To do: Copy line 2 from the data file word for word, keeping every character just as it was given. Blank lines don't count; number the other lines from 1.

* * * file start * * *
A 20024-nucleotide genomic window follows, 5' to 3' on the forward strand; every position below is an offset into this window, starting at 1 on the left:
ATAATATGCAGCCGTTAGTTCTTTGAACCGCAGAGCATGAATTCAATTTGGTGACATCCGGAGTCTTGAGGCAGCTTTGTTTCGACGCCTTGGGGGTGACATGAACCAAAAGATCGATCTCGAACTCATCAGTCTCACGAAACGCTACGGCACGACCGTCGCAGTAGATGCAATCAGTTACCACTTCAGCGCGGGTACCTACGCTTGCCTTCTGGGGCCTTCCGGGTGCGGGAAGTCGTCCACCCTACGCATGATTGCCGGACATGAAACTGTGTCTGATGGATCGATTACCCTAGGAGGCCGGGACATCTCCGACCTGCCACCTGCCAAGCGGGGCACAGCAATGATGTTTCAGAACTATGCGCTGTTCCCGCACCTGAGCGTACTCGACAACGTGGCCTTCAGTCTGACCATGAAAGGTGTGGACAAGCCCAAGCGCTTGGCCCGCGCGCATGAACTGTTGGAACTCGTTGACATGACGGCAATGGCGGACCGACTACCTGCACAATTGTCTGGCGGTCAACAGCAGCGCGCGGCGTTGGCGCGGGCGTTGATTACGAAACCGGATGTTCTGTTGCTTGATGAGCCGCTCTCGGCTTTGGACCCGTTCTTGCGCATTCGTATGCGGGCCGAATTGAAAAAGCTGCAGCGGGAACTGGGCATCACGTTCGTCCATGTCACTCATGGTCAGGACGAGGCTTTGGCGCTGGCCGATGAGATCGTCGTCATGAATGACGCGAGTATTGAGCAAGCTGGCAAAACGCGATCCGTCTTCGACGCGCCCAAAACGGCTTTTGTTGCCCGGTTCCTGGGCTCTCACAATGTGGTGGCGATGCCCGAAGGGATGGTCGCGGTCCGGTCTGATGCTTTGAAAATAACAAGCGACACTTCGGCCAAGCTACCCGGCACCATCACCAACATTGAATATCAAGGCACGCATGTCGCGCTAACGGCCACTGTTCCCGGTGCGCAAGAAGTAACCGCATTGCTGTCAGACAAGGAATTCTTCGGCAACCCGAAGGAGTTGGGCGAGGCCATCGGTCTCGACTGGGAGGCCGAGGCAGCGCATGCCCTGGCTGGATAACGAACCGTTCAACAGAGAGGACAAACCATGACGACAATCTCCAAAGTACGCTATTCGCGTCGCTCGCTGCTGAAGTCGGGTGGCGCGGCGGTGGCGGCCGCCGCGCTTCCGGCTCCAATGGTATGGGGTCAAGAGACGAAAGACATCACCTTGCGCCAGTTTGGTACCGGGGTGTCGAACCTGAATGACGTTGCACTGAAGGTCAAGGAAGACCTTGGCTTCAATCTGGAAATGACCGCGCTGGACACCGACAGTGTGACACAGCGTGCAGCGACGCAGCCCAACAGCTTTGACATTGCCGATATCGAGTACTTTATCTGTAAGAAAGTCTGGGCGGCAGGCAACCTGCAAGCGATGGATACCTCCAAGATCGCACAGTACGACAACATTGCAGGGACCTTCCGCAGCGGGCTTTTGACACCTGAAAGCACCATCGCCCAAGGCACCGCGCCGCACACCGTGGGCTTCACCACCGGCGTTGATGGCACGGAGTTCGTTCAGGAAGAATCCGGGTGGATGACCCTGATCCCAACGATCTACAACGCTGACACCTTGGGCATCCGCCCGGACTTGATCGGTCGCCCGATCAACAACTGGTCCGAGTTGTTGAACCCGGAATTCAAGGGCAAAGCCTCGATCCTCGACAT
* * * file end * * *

ATAATATGCAGCCGTTAGTTCTTTGAACCGCAGAGCATGAATTCAATTTGGTGACATCCGGAGTCTTGAGGCAGCTTTGTTTCGACGCCTTGGGGGTGACATGAACCAAAAGATCGATCTCGAACTCATCAGTCTCACGAAACGCTACGGCACGACCGTCGCAGTAGATGCAATCAGTTACCACTTCAGCGCGGGTACCTACGCTTGCCTTCTGGGGCCTTCCGGGTGCGGGAAGTCGTCCACCCTACGCATGATTGCCGGACATGAAACTGTGTCTGATGGATCGATTACCCTAGGAGGCCGGGACATCTCCGACCTGCCACCTGCCAAGCGGGGCACAGCAATGATGTTTCAGAACTATGCGCTGTTCCCGCACCTGAGCGTACTCGACAACGTGGCCTTCAGTCTGACCATGAAAGGTGTGGACAAGCCCAAGCGCTTGGCCCGCGCGCATGAACTGTTGGAACTCGTTGACATGACGGCAATGGCGGACCGACTACCTGCACAATTGTCTGGCGGTCAACAGCAGCGCGCGGCGTTGGCGCGGGCGTTGATTACGAAACCGGATGTTCTGTTGCTTGATGAGCCGCTCTCGGCTTTGGACCCGTTCTTGCGCATTCGTATGCGGGCCGAATTGAAAAAGCTGCAGCGGGAACTGGGCATCACGTTCGTCCATGTCACTCATGGTCAGGACGAGGCTTTGGCGCTGGCCGATGAGATCGTCGTCATGAATGACGCGAGTATTGAGCAAGCTGGCAAAACGCGATCCGTCTTCGACGCGCCCAAAACGGCTTTTGTTGCCCGGTTCCTGGGCTCTCACAATGTGGTGGCGATGCCCGAAGGGATGGTCGCGGTCCGGTCTGATGCTTTGAAAATAACAAGCGACACTTCGGCCAAGCTACCCGGCACCATCACCAACATTGAATATCAAGGCACGCATGTCGCGCTAACGGCCACTGTTCCCGGTGCGCAAGAAGTAACCGCATTGCTGTCAGACAAGGAATTCTTCGGCAACCCGAAGGAGTTGGGCGAGGCCATCGGTCTCGACTGGGAGGCCGAGGCAGCGCATGCCCTGGCTGGATAACGAACCGTTCAACAGAGAGGACAAACCATGACGACAATCTCCAAAGTACGCTATTCGCGTCGCTCGCTGCTGAAGTCGGGTGGCGCGGCGGTGGCGGCCGCCGCGCTTCCGGCTCCAATGGTATGGGGTCAAGAGACGAAAGACATCACCTTGCGCCAGTTTGGTACCGGGGTGTCGAACCTGAATGACGTTGCACTGAAGGTCAAGGAAGACCTTGGCTTCAATCTGGAAATGACCGCGCTGGACACCGACAGTGTGACACAGCGTGCAGCGACGCAGCCCAACAGCTTTGACATTGCCGATATCGAGTACTTTATCTGTAAGAAAGTCTGGGCGGCAGGCAACCTGCAAGCGATGGATACCTCCAAGATCGCACAGTACGACAACATTGCAGGGACCTTCCGCAGCGGGCTTTTGACACCTGAAAGCACCATCGCCCAAGGCACCGCGCCGCACACCGTGGGCTTCACCACCGGCGTTGATGGCACGGAGTTCGTTCAGGAAGAATCCGGGTGGATGACCCTGATCCCAACGATCTACAACGCTGACACCTTGGGCATCCGCCCGGACTTGATCGGTCGCCCGATCAACAACTGGTCCGAGTTGTTGAACCCGGAATTCAAGGGCAAAGCCTCGATCCTCGACAT